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BioMed Research International
Volume 2014, Article ID 143020, 9 pages
http://dx.doi.org/10.1155/2014/143020
Clinical Study

The Different Dose-Volume Effects of Normal Tissue Complication Probability Using LASSO for Acute Small-Bowel Toxicity during Radiotherapy in Gynecological Patients with or without Prior Abdominal Surgery

1Medical Physics and Informatics Laboratory of Electronics Engineering, National Kaohsiung University of Applied Sciences, Kaohsiung 807, Taiwan
2Department of Radiation Oncology, Kaohsiung Chang Gung Memorial Hospital and Chang Gung University College of Medicine, 123 Ta-Pei Road, Niao-Sung District, Kaohsiung 83305, Taiwan
3School of Traditional Chinese Medicine, Chang Gung University College of Medicine, Taoyuan 333, Taiwan

Received 10 May 2014; Accepted 30 June 2014; Published 16 July 2014

Academic Editor: Cheng-Shie Wuu

Copyright © 2014 Tsair-Fwu Lee and Eng-Yen Huang. This is an open access article distributed under the Creative Commons Attribution License, which permits unrestricted use, distribution, and reproduction in any medium, provided the original work is properly cited.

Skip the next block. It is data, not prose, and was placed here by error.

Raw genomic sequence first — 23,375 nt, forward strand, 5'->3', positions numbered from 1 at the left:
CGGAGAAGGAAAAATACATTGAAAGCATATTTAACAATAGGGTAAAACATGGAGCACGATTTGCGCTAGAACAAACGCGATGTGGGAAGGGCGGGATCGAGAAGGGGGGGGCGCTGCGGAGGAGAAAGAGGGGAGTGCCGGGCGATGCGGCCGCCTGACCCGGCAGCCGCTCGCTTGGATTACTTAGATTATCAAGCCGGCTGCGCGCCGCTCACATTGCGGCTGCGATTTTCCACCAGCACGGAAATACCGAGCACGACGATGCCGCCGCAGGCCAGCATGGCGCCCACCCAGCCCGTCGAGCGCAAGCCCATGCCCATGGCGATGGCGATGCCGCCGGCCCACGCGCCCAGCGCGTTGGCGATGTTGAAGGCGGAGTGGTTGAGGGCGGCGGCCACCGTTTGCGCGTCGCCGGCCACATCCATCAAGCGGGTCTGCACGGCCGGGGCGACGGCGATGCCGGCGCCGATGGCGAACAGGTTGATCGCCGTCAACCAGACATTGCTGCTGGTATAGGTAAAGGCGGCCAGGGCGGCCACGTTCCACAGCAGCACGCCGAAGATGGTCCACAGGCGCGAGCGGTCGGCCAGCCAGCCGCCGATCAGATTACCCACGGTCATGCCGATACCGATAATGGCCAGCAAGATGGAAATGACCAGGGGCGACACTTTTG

Abstract

Purpose. To develop normal tissue complication probability (NTCP) model with least absolute shrinkage and selection operator (LASSO) to analyze dose-volume effects that influence the incidence of acute diarrhea among gynecological patients with/without prior abdominal surgery. Methods and Materials. Ninety-five patients receiving gynecologic radiotherapy (RT) were enrolled. The endpoint was defined as the grade 2+ acute diarrhea toxicity during treatment. We obtained the range of small-bowel volume in V4 Gy to V40 Gy of dose. Results. The number of patients experiencing grade 2+ acute diarrhea toxicity was 23/61 (38%) in the group without abdominal surgery (group 0) and 17/34 (50%) patients with abdominal surgery (group 1). The most significant predictor was found for the logistic NTCP model with V16 Gy as the cutoff dose for group 0 and V40 Gy for group 1. Logistic regression NTCP model parameters were TV10 ≈ 290 cc for V16 Gy and TV10 ≈ 75 cc for V40 Gy, respectively. Conclusion. To keep the incidence of grade 2+ acute small-bowel toxicity below 10%, we suggest that small-bowel volume above the prescription dose (V16 Gy) should be held to <290 cc for patients without abdominal surgery, and the prescription dose (V40 Gy) should be maintained <75 cc for patients with abdominal surgery.